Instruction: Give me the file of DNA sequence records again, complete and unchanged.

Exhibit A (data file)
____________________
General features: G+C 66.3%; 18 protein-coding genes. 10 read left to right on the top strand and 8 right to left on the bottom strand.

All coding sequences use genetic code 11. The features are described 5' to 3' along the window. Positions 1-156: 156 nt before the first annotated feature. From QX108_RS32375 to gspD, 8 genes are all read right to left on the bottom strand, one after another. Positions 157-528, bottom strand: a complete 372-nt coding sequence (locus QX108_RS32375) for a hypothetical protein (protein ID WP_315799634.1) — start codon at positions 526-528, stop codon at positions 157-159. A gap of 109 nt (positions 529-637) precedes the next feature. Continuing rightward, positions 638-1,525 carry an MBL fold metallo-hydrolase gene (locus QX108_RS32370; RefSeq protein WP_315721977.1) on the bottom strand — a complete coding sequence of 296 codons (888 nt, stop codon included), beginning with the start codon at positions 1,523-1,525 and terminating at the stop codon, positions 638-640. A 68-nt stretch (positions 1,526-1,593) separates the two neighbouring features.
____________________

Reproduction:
General features: G+C 66.3%; 18 protein-coding genes. 10 read left to right on the top strand and 8 right to left on the bottom strand.

All coding sequences use genetic code 11. The features are described 5' to 3' along the window. Positions 1-156: 156 nt before the first annotated feature. From QX108_RS32375 to gspD, 8 genes are all read right to left on the bottom strand, one after another. Positions 157-528, bottom strand: a complete 372-nt coding sequence (locus QX108_RS32375) for a hypothetical protein (protein ID WP_315799634.1) — start codon at positions 526-528, stop codon at positions 157-159. A gap of 109 nt (positions 529-637) precedes the next feature. Continuing rightward, positions 638-1,525 carry an MBL fold metallo-hydrolase gene (locus QX108_RS32370; RefSeq protein WP_315721977.1) on the bottom strand — a complete coding sequence of 296 codons (888 nt, stop codon included), beginning with the start codon at positions 1,523-1,525 and terminating at the stop codon, positions 638-640. A 68-nt stretch (positions 1,526-1,593) separates the two neighbouring features.